W. F. Albright and T. O. Lambdon suggest that Elamite is related through Brahui of Pakistan to the ancient Dravidian languages of South India (“The Evidence of Language,” Cambridge Ancient History, Vol. I, Part 1, 1970, p. 154). Excavations on the island of Bahrein (known as Ur-Nanshe in Sumerian) and in other coastal areas of the Persian Gulf have established many connections between the Indus-Valley civilization of India and the Sumerians in Ur (see Geoffrey Bibby, Looking For Dilmun, New York, 1970).
The Table of Nations then tells us that the original Assyrians (Asshur) and Arameans (Aram) were descended from the same truly Shemitic family. Since both of these nations later spoke languages akin to Akkadian, we would have to assume that they abandoned their original Sumerian and/or Elamite type languages when their culture was swamped by the Babylonians. Although archaeologists have so far ignored this clue, they would be wise to take the Table of Nations seriously, and at least consider this racial connection. Even Amos, a thousand years later, still knew that the Arameans originally came from Kir (Amos 9:7), and Isaiah links Kir with Elam (Isaiah 22:6). Another son of Shem was Lud, who might be the ancestor of the ancient kings of Lydia in Asia Minor.
As can be seen from a Bible atlas, we should imagine the sons of Shem stretching at one time from Asia Minor, through the mountains to the north of the Tigris, to Sumerian Ur, the Persian Gulf, and across into North India. If these people were all viewed as one language group, of which Elamite only remained as a spoken language, we can understand the significance of the famous inscriptions of Darius and Xerxes. These were written in three languages, Old Persian representing the Japhethites, Elamite for the Shemites, and Akkadian from the Hamitic group of languages.
If Abraham was a Shemite by race who spoke Sumerian as his family language in Ur, we can picture the situation as the Neo-Sumerian civilization ended in 1960 B.C. Already Terah and his sons would be speaking Akkadian, and looking west to Babylon and beyond. We can understand why the family settled among the Arameans of Haran, since these were blood-brothers who probably still spoke their ancestral language but were already being assimilated into Hamitic culture.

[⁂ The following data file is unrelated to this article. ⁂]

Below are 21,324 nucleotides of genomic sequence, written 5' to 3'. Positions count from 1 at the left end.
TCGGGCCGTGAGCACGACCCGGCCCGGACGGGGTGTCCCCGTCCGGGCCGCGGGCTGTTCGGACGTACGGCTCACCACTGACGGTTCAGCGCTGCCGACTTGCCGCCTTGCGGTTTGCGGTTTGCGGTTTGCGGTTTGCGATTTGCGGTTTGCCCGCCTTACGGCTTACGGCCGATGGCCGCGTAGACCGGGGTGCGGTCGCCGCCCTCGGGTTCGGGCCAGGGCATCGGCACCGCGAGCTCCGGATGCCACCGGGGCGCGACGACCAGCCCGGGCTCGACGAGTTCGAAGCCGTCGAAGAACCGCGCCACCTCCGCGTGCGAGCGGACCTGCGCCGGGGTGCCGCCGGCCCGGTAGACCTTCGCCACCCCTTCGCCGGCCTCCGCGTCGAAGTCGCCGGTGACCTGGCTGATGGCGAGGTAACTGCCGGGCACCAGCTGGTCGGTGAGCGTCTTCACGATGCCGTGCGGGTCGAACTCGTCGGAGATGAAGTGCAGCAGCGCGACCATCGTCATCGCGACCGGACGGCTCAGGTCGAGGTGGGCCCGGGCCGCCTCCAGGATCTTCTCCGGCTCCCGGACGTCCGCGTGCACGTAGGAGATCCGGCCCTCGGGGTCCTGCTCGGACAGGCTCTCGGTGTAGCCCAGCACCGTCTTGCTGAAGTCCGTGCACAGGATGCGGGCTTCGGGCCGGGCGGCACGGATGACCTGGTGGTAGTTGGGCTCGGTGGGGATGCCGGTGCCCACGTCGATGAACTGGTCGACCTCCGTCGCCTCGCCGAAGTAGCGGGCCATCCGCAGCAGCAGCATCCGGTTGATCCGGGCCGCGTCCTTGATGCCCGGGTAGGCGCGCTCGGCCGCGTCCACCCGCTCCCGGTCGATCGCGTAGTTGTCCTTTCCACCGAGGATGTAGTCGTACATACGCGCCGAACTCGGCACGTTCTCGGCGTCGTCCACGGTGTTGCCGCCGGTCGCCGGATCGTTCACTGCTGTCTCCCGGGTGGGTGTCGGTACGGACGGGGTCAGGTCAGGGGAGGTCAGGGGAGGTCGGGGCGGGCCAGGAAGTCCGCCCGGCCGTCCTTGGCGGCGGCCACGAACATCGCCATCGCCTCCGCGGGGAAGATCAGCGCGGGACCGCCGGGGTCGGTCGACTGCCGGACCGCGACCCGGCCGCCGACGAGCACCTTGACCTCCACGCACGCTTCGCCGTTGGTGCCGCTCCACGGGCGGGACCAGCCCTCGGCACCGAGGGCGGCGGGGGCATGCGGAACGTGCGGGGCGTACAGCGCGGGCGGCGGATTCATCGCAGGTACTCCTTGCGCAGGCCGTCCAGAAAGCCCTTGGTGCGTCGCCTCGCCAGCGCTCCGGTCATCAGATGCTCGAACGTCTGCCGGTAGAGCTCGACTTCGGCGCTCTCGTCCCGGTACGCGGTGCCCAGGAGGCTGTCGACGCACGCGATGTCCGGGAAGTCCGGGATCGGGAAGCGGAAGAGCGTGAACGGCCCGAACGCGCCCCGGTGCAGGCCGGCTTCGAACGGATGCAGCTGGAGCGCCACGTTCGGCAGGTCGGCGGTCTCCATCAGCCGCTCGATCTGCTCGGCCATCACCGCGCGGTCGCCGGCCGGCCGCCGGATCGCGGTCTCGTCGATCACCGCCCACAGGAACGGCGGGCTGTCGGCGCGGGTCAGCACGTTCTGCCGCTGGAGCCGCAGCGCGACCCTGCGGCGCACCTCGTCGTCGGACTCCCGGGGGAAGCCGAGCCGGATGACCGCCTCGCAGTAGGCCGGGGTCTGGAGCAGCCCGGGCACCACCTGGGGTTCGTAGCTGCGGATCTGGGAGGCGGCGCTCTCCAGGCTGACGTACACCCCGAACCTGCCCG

Abraham himself pushed on south by God’s command into Canaanite, and therefore potentially hostile Hamitic, territory. The language would, however, be no problem to him, since it was closely related to the Akkadian dialects of the Babylonian empire. There was the obvious temptation for Abraham and his children to merge by marriage with the Hamitic population. Ishmael’s mother and wife were both Egyptian. Abraham insisted that his servant travel back to Haran to find a Shemitic wife for Isaac. Whereas Esau contented himself with two local girls, Jacob went and served fourteen years for Leah and Rachel from his own race. All this and much else becomes clear if we stick to the biblical terminology and call Abraham a Shemite, but avoid the term Semitic for the Akkadian and Canaanite peoples among whom he lived.
Now, armed with the exact terminology of the Table of Nations, we can grasp the tremendous significance of the curse of Ham with which this study began. The curse is clearly limited to the descendants of Ham’s fourth son, Canaan. The children of Canaan included Amorites, Girgashites, Jebusites, etc. of the promised land, plus the Sidonians who were the Canaanites of Phoenicia (Gen. 10:15–19). Our text refers to three different movements that disastrously affected this group of Canaanite nations.